Huge thanks to Hot Key Books for sending me a copy in exchange for an honest review
Paris, 1871. Four young people will rewrite their destinies. Paris is in revolt. After months of siege at the hands of the Prussians, a wind of change is blowing through the city, bringing with it murmurs of a new revolution. Alone and poverty-stricken, sixteen-year-old Zephyrine is quickly lured in by the ideals of the city's radical new government, and she finds herself swept away by its promises of freedom, hope, equality and rights for women. But she is about to fall in love for a second time, following a fateful encounter with a young violinist. Anatole's passion for his music is soon swiftly matched only by his passion for this fierce and magnificent girl. He comes to believe in Zephyrine's new politics - but his friends are not so sure. Opera-singer Marie and photographer Jules have desires of their own, and the harsh reality of life under the Commune is not quite as enticing for them as it seems to be for Anatole and Zephyrine. And when the violent reality of revolution comes crashing down at all their feet, can they face the danger together - or will they be forced to choose where their hearts really lie?
Ever since I moved to France I have been reading more books set in France. It’s such a wonderful step away from the usual UK and US YA fiction we see so much of, and I’ve been loving seeing so much more of the culture and history I’ve been thrust into. The history is something that particularly fascinates me as my knowledge of French History is woefully inadequate and I’m working hard to try and rectify it. So over the last few weeks I have slipped into 1910 (‘The Confectioner’s Wife’ by Laura Madeleine) and 1814 (‘A School for Unusual Girls by Kathleen Baldwin’) so I had a little idea of what might be happening in 1871 but it was incredible to step into ‘Liberty’s Fire’ and have Lydia Syson bring this fascinating period to roaring life.
Syson offers four distinct views into the events of the novel from four very different backgrounds. Jules the American photographer who has no lack of money and has been able to survive the events with very little issue. Anatole his friend, a boy from the country recently moved to Paris who plays violin for the theatre. Zephyrine, whose Grandmother passes away at the start and is at the lowest rung of the ladder – destitute and desperate for the equality the commune can provide her with she throws herself into it without a backward glance, taking Anatole with her. And Marie, an opera singer in the same company as Anatole. Her brother is in the French army and she doesn’t understand or embrace the idea of the commune, in fact she appears downright terrified of it for the most part. Each of these characters with their entangled stories and relationships offer insights into every aspect of the revolution and the commune created in Paris. You see it from both sides, those for and against. Those with money and a way to live and those with nothing who are desperate for some equality. I loved seeing how each of them reacted to the events that unfold, and how they each scramble to try and survive.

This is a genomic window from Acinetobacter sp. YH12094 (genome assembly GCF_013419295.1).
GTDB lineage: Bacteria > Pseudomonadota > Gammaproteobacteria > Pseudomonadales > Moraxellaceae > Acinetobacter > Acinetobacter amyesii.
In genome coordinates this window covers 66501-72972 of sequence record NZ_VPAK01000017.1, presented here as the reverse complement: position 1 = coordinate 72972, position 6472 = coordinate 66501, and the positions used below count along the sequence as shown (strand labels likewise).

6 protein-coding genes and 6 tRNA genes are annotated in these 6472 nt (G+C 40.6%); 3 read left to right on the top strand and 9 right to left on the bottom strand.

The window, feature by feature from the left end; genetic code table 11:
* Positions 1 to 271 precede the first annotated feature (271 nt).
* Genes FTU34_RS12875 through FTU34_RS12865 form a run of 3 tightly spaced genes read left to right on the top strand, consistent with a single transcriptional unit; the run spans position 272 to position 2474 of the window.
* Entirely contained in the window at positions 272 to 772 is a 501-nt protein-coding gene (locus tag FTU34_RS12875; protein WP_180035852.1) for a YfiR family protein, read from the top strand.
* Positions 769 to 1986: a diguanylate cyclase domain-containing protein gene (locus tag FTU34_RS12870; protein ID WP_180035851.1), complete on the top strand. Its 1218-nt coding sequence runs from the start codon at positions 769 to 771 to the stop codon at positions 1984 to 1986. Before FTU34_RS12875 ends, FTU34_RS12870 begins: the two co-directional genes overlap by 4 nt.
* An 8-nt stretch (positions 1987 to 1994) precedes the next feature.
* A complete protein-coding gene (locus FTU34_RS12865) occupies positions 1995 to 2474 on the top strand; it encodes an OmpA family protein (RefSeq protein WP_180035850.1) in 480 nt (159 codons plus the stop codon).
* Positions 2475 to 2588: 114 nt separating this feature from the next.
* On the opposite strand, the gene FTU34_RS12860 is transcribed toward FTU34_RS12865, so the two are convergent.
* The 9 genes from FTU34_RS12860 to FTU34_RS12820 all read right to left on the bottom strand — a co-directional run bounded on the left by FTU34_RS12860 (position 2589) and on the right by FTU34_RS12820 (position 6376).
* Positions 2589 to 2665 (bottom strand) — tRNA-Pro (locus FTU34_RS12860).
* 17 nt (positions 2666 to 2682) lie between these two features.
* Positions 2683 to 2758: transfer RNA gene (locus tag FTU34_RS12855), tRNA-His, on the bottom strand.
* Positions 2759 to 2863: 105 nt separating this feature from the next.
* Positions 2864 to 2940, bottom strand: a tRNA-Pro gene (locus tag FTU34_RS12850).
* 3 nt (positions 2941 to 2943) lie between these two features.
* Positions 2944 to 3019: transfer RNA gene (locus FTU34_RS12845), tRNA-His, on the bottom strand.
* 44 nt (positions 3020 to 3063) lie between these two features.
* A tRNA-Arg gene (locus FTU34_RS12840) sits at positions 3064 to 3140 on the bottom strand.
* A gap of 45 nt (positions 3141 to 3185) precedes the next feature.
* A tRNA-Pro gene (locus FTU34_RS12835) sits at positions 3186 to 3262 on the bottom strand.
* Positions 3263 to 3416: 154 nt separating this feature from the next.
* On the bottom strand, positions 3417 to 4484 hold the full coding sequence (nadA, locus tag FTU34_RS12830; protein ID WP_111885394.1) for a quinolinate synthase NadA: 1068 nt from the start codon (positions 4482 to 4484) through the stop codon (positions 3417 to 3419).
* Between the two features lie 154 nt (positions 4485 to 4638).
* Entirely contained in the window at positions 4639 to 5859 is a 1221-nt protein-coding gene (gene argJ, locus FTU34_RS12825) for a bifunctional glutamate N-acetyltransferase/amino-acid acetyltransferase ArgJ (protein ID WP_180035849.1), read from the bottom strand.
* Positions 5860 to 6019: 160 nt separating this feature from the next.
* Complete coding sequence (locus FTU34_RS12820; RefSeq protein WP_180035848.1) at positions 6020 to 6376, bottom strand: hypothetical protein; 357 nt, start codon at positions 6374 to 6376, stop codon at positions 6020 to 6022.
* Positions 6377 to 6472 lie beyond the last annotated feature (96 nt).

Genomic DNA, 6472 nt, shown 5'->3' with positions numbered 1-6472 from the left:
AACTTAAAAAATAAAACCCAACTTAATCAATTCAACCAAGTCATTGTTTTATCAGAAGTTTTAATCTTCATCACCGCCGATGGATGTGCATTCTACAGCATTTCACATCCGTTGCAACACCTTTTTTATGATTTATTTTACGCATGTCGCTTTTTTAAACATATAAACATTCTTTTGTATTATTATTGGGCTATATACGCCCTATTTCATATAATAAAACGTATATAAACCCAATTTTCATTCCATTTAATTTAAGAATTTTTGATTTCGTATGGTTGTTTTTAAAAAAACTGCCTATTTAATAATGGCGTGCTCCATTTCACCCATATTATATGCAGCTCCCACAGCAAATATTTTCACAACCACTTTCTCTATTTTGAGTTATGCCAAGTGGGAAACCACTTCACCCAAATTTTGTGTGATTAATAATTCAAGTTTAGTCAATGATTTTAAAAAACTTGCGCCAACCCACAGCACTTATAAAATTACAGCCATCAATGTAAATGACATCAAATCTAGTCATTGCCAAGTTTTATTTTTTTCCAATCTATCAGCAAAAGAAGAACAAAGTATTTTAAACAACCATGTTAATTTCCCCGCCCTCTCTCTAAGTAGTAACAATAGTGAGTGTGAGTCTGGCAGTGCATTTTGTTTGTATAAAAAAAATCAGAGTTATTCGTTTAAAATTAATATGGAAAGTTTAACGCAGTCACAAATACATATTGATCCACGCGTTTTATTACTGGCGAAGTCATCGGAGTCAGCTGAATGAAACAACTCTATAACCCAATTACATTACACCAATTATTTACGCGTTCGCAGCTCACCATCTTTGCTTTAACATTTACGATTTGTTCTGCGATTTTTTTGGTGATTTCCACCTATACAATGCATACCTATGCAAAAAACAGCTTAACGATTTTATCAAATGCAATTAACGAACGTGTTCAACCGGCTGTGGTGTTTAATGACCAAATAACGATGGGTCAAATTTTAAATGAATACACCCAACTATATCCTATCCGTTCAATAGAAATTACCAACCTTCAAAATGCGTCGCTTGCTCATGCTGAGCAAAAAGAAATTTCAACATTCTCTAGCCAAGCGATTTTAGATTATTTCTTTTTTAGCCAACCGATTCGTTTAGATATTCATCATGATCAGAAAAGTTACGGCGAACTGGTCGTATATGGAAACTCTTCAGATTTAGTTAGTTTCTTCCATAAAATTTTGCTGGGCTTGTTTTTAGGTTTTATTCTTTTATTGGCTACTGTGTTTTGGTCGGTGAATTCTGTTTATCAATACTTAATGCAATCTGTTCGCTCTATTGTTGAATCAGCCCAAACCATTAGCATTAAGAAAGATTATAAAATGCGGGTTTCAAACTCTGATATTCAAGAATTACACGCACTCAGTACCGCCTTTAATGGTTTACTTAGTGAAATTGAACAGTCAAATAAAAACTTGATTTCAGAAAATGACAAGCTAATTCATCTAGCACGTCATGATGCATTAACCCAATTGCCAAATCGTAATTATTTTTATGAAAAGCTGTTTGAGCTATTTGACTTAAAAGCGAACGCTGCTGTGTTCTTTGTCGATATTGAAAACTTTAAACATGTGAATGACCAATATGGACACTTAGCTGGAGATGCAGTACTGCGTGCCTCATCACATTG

The events of this period are absolutely devastating, and Syson has captured that feeling of jubilation followed by horror and devastation perfectly. It is brutal and horrific at points, painted with such vividness with Syson’s beautiful prose. I felt as if I were living it myself, shown these tangled threads of stories and following each character through their struggles. It was heartbreaking but also uplifting and Syson perfectly combines her research and historical pin points so that you come away knowing more about these three months – a period of history I was sadly ignorant of before. But it isn’t just a history lesson, she weaves a compelling tale of love and friendship and survival with a wonderful cast of characters.
I only had two issues with the story. The first being the pacing. Whilst I loved all the details and the measured pace so that we really got to know the characters and their relationships with one another, the pacing did become a little slow at points, almost to the point where I wondered if there would actually be a climax. It didn’t feel so much like a slow build to a pinnacle of tension where everything exploded, it felt more like a meandering build which worked in some places and frustrated me in others. However when events finally come to a head it is action packed, tense and utterly gripping and enthralling. I could not put the book down until I had learned what had happened to each of the characters.
My second problem was with the relationship. I wasn’t sold on the relationship between Anatole and Zephryine. It was very sudden and I didn’t connect with it in the same way as I did with the relationship between Anatole and Jules. As a result I became more invested in their side moments than the majority of the scenes that occurred between Anatole and Zephryine.
However these were only minor quibbles in a truly extraordinary book. Syson brings this pivotal moment of French history into glorious life and explores it from four unique view-points and I loved these characters and their stories as much as I loved finding out more about the history of France. Syson sets up a vivid peek into this world and then builds into a staggering conclusion with a truly incredible tale.